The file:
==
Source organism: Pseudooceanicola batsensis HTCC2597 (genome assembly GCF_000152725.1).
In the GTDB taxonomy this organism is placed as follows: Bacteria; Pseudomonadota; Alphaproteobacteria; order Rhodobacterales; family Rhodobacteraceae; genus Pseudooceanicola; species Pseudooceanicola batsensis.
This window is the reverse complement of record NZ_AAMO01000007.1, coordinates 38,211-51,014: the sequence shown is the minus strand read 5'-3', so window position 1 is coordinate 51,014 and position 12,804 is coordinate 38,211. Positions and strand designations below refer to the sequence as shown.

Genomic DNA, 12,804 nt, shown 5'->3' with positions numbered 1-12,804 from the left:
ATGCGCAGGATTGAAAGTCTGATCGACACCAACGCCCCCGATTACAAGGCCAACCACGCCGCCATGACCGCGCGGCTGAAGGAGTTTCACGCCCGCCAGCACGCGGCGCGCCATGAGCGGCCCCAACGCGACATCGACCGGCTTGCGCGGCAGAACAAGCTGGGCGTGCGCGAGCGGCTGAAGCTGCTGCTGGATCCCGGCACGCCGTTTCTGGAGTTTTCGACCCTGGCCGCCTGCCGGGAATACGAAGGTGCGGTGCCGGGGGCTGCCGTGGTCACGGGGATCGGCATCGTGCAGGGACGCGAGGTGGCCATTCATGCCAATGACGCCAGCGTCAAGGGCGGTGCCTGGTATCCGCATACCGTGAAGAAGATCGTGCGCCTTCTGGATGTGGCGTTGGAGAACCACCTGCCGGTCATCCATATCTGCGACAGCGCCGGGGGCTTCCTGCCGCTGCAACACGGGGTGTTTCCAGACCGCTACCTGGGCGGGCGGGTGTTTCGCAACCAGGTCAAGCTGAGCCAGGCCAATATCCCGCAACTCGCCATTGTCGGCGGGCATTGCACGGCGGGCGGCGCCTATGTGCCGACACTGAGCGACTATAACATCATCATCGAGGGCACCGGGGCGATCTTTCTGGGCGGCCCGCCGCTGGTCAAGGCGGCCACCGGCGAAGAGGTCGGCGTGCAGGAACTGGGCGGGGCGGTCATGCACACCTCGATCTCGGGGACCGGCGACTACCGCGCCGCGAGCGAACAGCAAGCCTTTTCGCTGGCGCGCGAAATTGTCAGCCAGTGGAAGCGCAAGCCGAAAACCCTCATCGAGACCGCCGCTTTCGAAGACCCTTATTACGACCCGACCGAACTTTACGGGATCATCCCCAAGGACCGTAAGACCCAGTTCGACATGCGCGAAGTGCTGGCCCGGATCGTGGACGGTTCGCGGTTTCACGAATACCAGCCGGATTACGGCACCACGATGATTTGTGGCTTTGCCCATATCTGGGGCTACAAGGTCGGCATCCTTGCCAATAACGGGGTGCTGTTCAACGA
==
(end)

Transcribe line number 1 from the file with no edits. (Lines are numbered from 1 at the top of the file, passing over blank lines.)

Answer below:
Source organism: Pseudooceanicola batsensis HTCC2597 (genome assembly GCF_000152725.1).